New York City Mayor De Blasio: ‘We need to prepare for the possibility of a full shutdown’

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Mayor Bill de Blasio

On Monday, New York City Mayor Bill De Blasio said New Yorkers should prepare themselves for the “possibility of a full shutdown” with “all forms of restrictions on the table” as COVID-19 cases continue to surge nationally.

This counters a suggestion previously made by New York Gov. Andrew Cuomo, saying he wasn’t in favor of a full lockdown and instead would go neighborhood by neighborhood. As of today, the NYC test positivity rate is hovering around 4%, which is below the national average.

New York’s restaurant industry has responded to De Blasio’s comments with outrage as indoor dining has already been made verboten while outdoor dining permissions could also be rescinded as well, leaving restaurants even fewer options to make money and stay in business. Indoor dining was completely banned on Monday.

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The city has reportedly told restaurants that if more than a foot of snow pours in the city, all outdoor dining enclosures must be closed to the public. Currently, NYC is expecting between six and twelve inches of snow, making the cessation of outdoor dining all the more likely.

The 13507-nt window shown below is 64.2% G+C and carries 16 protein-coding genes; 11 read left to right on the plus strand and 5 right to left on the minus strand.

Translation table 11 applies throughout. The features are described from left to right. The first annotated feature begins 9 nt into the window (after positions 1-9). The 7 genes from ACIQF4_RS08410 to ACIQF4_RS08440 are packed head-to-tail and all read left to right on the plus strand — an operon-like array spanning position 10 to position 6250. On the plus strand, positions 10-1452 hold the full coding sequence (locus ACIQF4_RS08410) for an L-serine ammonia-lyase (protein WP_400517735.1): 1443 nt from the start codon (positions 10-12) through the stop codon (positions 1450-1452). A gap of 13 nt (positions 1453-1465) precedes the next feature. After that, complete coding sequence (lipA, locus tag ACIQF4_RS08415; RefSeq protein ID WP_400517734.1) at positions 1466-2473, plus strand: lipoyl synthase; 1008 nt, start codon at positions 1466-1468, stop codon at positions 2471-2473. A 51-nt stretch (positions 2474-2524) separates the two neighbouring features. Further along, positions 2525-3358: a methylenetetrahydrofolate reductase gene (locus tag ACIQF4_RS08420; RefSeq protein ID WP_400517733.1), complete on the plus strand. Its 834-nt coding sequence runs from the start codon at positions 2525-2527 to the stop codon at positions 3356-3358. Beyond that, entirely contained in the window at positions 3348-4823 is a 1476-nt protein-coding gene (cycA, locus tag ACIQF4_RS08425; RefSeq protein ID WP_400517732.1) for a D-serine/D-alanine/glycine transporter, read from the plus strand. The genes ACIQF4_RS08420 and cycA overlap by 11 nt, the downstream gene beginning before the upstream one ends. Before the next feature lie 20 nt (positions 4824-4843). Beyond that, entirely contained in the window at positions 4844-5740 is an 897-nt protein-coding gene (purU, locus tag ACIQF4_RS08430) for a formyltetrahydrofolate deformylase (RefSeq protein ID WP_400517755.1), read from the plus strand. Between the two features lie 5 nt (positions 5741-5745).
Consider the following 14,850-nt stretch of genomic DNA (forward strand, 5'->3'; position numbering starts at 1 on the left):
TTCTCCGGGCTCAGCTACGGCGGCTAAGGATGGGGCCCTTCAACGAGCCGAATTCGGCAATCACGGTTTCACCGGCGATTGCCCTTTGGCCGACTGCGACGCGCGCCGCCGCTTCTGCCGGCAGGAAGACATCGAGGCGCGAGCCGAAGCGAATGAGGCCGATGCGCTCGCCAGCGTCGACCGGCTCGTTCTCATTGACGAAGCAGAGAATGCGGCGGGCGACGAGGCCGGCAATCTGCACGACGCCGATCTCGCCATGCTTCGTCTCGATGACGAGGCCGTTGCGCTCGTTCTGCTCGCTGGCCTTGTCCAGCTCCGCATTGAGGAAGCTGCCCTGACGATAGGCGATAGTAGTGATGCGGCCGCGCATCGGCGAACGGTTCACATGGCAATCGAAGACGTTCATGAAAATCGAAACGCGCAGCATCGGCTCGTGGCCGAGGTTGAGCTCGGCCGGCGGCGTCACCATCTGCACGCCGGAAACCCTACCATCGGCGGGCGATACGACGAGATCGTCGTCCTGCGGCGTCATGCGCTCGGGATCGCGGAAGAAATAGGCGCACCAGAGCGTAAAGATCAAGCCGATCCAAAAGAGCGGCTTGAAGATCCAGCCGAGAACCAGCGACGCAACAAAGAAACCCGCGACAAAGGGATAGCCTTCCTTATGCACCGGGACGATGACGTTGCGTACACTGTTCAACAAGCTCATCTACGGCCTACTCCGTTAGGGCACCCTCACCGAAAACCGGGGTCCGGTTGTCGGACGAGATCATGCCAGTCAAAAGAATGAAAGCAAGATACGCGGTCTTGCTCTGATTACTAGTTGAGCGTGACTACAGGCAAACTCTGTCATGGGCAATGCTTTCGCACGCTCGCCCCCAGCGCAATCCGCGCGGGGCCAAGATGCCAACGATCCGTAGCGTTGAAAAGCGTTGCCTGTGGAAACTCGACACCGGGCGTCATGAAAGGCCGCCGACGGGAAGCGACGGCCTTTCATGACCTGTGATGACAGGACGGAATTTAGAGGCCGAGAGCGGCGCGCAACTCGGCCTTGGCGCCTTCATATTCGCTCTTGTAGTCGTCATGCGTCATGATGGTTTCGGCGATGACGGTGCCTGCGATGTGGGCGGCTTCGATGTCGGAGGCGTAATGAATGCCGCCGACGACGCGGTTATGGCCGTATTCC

It has been estimated that by lockdown’s end, roughly 12,000 bars and restaurants will have closed their doors for good. This possibility has led to widespread outrage at De Blasio and Cuomo over their enforced lockdown strategy, with many claiming that New York has been ‘destroyed’ by power-hungry Democratic politicians.

What New Yorkers are currently experiencing is a mirror image of other states in the U.S. including California with its stringent lockdown procedures. As a matter of fact, California has been challenged in court by multiple religious organizations over the constitutionality of prohibiting religious gatherings.

Just recently, New York lost in court against religious groups over prohibitions on large gatherings in religious settings.

Could we be seeing another big court battle in the making? This time, it will be restaurants and bars versus the state, not churches.

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